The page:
The Bruins were disciplined : only one minor penalty taken by someone not named Benoit Pouliot, and it didn’t come until 18:21 of the third period.
They absorbed early pressure, as the Canadiens skated to a 10-5 shot advantage in the game’s first 20 minutes.
Boston got great goaltending, which is what you expect any time Tim Thomas straps on the pads.
And they took advantage of the one good scoring chance the Canadiens gave them all night long.
So the hated Bs were full value for the two points they snatched at the Bell Centre.
But the home team played a really strong hockey game, and there was no single aspect of what the Canadiens did that yoyu could seize upon and say “That was the problem.”
Which won’t prevent some fans from bitching about wasted power plays and Scott Gomez’s ice time.
Both issues are red herrings.
The Canadiens exhibited good puck control and smart passing during the six minutes of PP time Benny was dumb enough to give them.
But the Bruins look at video. Their PK scheme prevented cross-ice passing, and shots from the point were pressured, rushed and rarely found the target.
Not the worst forward in a red jersey. He won power-play faceoffs, which were a crucial element in letting the Canadiens get set-up, since gaining the zone was a problem against the Bruins’ neutral-zone PK scheme.
Gomez was late sliding acrodss the ice toward Andrew Ference on the only shot of the game that made a red light click on. But that whole sequence was a mess, beginning with Lars Eller’s pointless O-zone hit on Adam McQuaide, a delayed penalty that had the Canadiens scrambling as the Bruins wheeled up ice.
Other than that costly breakdown, however, the Canadiens were airtight.
Boston came to the Bell Centre averaging 32 shots and 3.3 goals per game. They scored once and had 18 SoG against a defence missing four of its most experienced members.
With the help of assiduously backchecking forwards, the Canadiens are limiting shots. They’re second best in the league, averaging 26.4.
And they’re averaging 31.5 shots for – good for eighth, just behind Boston.
Bottom line: Your 11th-place Canadiens are playing well … and they’re three points out of sixth.
Are there nits to pick?
There always are.
• When Claude Julien started the game with his fourth line, why didn’t Jacques Martin counter with Tomas Plekanec or David Desharnais to get some firepower and make an early statement. Martin probably wanted to save Pleks and DD for match-ups against Patrice Bergeron and Dravid Krejci, but letting the visiting coach set the tone is a wrong-footed way to start a game on home ice.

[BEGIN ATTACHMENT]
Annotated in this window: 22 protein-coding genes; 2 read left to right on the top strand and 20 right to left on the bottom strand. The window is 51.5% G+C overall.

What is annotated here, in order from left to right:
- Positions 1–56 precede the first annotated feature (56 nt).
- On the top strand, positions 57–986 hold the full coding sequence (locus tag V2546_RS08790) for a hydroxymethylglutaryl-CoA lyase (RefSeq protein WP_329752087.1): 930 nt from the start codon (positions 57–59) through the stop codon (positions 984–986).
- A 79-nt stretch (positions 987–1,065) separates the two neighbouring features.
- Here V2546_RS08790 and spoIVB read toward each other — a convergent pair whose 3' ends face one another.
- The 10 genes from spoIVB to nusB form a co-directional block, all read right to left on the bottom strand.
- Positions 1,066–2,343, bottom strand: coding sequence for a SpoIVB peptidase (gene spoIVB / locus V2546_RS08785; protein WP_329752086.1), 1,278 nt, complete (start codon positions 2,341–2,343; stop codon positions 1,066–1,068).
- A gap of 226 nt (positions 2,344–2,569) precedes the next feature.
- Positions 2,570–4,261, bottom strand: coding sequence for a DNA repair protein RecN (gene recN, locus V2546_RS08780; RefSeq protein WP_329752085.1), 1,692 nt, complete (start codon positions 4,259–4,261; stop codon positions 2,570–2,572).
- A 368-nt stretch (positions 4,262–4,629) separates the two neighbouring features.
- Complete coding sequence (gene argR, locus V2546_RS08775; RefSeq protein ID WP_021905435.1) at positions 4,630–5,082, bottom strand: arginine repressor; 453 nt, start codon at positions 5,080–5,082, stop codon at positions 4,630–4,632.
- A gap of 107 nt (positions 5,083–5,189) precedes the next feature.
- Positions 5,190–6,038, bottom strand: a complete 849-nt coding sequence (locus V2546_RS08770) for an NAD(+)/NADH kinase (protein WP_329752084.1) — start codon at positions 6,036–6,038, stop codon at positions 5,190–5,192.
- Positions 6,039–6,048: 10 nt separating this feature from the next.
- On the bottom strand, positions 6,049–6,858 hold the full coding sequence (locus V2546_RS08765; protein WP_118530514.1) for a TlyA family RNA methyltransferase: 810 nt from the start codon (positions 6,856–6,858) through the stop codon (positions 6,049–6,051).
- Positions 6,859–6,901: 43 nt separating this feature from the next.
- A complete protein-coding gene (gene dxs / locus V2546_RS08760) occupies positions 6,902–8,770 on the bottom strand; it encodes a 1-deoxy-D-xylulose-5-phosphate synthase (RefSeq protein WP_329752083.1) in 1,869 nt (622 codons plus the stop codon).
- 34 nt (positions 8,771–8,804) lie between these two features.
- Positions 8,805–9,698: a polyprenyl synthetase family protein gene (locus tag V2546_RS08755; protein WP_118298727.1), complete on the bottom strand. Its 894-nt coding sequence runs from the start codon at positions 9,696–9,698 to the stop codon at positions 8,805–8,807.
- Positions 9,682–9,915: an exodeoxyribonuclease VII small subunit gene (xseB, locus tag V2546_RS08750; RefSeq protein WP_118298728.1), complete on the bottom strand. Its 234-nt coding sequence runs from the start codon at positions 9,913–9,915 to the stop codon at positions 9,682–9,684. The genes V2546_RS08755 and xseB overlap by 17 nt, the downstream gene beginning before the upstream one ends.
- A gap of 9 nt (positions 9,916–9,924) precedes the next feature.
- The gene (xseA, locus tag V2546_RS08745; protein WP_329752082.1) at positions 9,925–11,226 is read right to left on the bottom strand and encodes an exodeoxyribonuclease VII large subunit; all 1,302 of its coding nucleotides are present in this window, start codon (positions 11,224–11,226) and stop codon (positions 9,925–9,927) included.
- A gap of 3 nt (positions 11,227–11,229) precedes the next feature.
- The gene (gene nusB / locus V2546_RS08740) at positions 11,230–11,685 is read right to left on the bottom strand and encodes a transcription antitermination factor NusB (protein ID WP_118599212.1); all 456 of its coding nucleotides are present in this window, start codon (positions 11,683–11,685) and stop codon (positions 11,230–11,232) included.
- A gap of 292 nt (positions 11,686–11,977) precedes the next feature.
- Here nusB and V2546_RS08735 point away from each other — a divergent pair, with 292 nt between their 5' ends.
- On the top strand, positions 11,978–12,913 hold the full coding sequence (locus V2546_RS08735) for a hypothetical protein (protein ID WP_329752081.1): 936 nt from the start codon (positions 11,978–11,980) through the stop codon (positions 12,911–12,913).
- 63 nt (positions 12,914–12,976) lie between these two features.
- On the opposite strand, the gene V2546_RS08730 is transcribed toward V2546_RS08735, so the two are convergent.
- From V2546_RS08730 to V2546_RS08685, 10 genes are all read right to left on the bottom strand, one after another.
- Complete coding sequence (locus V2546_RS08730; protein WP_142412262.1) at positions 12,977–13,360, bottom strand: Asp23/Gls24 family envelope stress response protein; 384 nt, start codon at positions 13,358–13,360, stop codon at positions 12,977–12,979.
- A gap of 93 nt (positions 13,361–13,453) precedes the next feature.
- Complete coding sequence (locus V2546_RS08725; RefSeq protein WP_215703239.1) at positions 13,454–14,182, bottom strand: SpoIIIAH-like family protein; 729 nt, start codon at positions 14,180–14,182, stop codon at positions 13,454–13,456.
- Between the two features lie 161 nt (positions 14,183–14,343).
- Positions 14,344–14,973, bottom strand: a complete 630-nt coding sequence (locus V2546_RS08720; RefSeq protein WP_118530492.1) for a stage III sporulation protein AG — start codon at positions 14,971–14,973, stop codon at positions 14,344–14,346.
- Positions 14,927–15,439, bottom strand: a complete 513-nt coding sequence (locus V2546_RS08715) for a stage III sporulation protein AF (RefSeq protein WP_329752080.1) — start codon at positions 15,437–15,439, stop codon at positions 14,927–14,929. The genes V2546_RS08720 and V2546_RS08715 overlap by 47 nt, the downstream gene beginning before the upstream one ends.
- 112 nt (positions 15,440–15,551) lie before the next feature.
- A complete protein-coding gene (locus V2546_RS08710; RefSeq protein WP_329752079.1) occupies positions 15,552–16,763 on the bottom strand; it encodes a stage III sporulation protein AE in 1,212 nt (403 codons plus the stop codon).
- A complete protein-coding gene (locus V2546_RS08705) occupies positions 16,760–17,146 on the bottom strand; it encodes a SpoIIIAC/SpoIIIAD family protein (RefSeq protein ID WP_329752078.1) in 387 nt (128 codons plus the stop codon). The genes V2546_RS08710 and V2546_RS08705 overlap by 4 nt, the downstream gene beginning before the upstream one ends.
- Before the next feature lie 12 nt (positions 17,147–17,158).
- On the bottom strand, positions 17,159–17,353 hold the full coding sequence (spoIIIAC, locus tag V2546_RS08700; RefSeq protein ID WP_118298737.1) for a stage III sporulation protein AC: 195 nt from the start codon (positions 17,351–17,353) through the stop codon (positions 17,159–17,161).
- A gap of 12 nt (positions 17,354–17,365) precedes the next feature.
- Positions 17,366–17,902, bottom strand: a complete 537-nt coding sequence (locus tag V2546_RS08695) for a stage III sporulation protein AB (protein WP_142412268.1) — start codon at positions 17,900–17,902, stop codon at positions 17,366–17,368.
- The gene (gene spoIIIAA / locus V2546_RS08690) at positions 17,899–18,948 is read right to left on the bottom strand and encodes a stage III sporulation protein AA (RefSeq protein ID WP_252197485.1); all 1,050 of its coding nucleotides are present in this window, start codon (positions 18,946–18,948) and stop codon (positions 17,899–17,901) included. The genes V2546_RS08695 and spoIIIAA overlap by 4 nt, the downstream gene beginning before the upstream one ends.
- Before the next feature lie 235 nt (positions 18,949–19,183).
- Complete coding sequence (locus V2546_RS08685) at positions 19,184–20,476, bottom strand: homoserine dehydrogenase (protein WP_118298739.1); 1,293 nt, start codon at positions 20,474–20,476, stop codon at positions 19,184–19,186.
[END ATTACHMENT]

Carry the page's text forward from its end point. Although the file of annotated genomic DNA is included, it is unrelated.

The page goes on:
• P.K. Subban looked tired in the third period, which might explain why he wasn’t one of the six Canadiens pressing for an equalizer until there were only 12 ticks left and the faceoff was in the neutral zone.
• Eller looks a bit lost with Gomez (who leads many capable linemates down the dark road to nowhere) and Travis “Hands of Stone” Moen.
• Unlike his two high-flyin’ linemates, Max Pacioretty is a bit out of sorts.
Now some positives:
• Erik Cole rungs up some more Beast stats: six shots on goal, five hits, many speedy dashes down the right wing
• Alexei Emelin had five hits and did not back down from any of Boston’s vaunted thumpers.
Nor did the Bruins intimidate Raphael Diaz, Yannick Weber or Freedéric St. Denis.
On the other hand, maybe the usual Boston nonsense wasn’t part of their game plan.
The visitors snatched two points playing smart, disciplined hockey.
And what kind of Montreal-Boston game is it when the only fight is in the seats?
Canadiens practice Tuesday morning and then travel to Carolina.
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Hey, Pittsburgh is at the Bell Centre on Saturday.
I hear Sidney Crosby is back, eh?
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HNIC’s Leaf angle of the night:
They pointed out that Crosby was ripin’ it up on Foster Hewitt’s birthday.